Moot Icon – Work-in-Progress (Pt.3)
So, inevitably when you’re making paintings, the (literally) sticky topic of gold leaf comes up. I often put haloes on the characters in my painting, so I can’t really avoid using the bloody stuff. Its basically small squares of gold that have been beaten flat into sheets that are so thin, if you sneeze, they’ll disappear.
You think I’m joking. The first time I bought a book of gold leaf sheets, I cautiously peeled back the first page to look at one, and it disintegrated in front of my eyes, purely as a result of being exposed to the vapour in the air.
The process of adding gold leaf is called gilding, and there are two ways of doing it – water gilding and oil gilding. I don’t really bother with water gilding, as oil gilding is a lot easier – although if you can get good at water gilding, it goes on a lot more smoothly.
Basically, if you’re oil gilding, you put a liquid called gold size down exactly where you want the gold to go on your painting. Leave it to go a bit dry (so its sticky like scotch tape, not wet – usually after about an hour), then put the little squares of gold on. Getting the gold squares from the book to where you want them to go is usually pure comedy. You can’t pick it up with your fingers. It’s too thin. You have to get a big wide, flat brush about 15cms wide, breathe on it so it gets the vapour from your breath, pick up the leaf with that brush and then dump it on the painting in the right place. It will detach itself from your brush, and sail through the air like a feather in the wind about 4 times before you finally persuade it to go WHERE YOU BLOODY WANT IT TO!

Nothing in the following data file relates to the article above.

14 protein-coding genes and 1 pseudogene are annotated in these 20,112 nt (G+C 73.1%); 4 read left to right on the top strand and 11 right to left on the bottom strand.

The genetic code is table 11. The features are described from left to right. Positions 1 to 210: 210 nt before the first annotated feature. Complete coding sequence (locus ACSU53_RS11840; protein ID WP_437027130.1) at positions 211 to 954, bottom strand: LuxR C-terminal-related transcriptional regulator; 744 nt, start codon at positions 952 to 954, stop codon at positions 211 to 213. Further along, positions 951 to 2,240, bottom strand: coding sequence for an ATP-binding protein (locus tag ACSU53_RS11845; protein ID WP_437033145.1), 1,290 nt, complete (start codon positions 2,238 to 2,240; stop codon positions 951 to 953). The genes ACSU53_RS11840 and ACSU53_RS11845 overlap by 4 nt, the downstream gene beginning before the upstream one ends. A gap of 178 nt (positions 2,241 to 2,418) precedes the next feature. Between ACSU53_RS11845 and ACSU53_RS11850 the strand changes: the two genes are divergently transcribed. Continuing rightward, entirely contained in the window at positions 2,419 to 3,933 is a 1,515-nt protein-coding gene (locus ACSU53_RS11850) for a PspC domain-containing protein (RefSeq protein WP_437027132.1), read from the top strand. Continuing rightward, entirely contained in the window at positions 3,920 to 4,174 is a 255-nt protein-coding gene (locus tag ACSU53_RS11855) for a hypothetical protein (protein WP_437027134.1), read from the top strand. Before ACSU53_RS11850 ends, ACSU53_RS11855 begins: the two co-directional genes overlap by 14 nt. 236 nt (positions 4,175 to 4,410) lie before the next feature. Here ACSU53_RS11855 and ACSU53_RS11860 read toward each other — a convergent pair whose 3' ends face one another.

For this work, rather than just put a perfect circle on the painting for haloes, I thought it would be interesting to dip the bottom of a paint tin in the gold size, and then put it onto the painting (that’s what I’m doing in the photo above). It’s still a circle, but it bleeds like when you put a coffee mug on a table. So now its got gold leaf on it, its a much more ragged circle, which is in keeping with the work.